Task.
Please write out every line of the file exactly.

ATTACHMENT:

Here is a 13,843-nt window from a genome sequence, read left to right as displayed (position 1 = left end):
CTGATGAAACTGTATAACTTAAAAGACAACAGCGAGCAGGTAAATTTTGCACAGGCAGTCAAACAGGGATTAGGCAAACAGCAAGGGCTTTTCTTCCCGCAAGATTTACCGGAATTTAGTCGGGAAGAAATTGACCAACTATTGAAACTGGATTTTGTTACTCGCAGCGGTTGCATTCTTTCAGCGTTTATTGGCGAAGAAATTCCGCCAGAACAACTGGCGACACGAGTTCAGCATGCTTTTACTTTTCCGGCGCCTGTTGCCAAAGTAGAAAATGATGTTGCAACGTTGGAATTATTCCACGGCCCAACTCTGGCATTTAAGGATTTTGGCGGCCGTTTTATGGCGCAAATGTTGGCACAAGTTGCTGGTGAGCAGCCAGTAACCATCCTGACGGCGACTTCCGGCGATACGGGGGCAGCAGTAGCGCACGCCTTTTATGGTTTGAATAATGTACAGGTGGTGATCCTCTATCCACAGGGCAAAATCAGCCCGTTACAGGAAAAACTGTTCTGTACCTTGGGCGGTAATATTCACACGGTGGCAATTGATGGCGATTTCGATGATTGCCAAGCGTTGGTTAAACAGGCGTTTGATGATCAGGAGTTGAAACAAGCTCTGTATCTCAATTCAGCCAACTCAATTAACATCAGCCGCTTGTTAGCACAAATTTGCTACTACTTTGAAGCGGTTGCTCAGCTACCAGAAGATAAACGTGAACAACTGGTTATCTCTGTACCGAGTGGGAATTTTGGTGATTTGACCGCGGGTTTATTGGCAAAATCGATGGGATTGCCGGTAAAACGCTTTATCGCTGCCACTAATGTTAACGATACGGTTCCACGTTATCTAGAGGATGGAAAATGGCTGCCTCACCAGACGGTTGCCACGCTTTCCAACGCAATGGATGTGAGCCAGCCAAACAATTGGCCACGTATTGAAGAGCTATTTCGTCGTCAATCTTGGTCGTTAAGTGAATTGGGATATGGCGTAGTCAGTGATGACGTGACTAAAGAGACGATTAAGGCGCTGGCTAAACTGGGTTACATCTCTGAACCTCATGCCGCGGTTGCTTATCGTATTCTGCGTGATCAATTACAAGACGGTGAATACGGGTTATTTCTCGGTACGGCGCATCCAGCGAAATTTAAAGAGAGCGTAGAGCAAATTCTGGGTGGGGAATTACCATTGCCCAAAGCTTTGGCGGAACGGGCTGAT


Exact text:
Here is a 13,843-nt window from a genome sequence, read left to right as displayed (position 1 = left end):
CTGATGAAACTGTATAACTTAAAAGACAACAGCGAGCAGGTAAATTTTGCACAGGCAGTCAAACAGGGATTAGGCAAACAGCAAGGGCTTTTCTTCCCGCAAGATTTACCGGAATTTAGTCGGGAAGAAATTGACCAACTATTGAAACTGGATTTTGTTACTCGCAGCGGTTGCATTCTTTCAGCGTTTATTGGCGAAGAAATTCCGCCAGAACAACTGGCGACACGAGTTCAGCATGCTTTTACTTTTCCGGCGCCTGTTGCCAAAGTAGAAAATGATGTTGCAACGTTGGAATTATTCCACGGCCCAACTCTGGCATTTAAGGATTTTGGCGGCCGTTTTATGGCGCAAATGTTGGCACAAGTTGCTGGTGAGCAGCCAGTAACCATCCTGACGGCGACTTCCGGCGATACGGGGGCAGCAGTAGCGCACGCCTTTTATGGTTTGAATAATGTACAGGTGGTGATCCTCTATCCACAGGGCAAAATCAGCCCGTTACAGGAAAAACTGTTCTGTACCTTGGGCGGTAATATTCACACGGTGGCAATTGATGGCGATTTCGATGATTGCCAAGCGTTGGTTAAACAGGCGTTTGATGATCAGGAGTTGAAACAAGCTCTGTATCTCAATTCAGCCAACTCAATTAACATCAGCCGCTTGTTAGCACAAATTTGCTACTACTTTGAAGCGGTTGCTCAGCTACCAGAAGATAAACGTGAACAACTGGTTATCTCTGTACCGAGTGGGAATTTTGGTGATTTGACCGCGGGTTTATTGGCAAAATCGATGGGATTGCCGGTAAAACGCTTTATCGCTGCCACTAATGTTAACGATACGGTTCCACGTTATCTAGAGGATGGAAAATGGCTGCCTCACCAGACGGTTGCCACGCTTTCCAACGCAATGGATGTGAGCCAGCCAAACAATTGGCCACGTATTGAAGAGCTATTTCGTCGTCAATCTTGGTCGTTAAGTGAATTGGGATATGGCGTAGTCAGTGATGACGTGACTAAAGAGACGATTAAGGCGCTGGCTAAACTGGGTTACATCTCTGAACCTCATGCCGCGGTTGCTTATCGTATTCTGCGTGATCAATTACAAGACGGTGAATACGGGTTATTTCTCGGTACGGCGCATCCAGCGAAATTTAAAGAGAGCGTAGAGCAAATTCTGGGTGGGGAATTACCATTGCCCAAAGCTTTGGCGGAACGGGCTGAT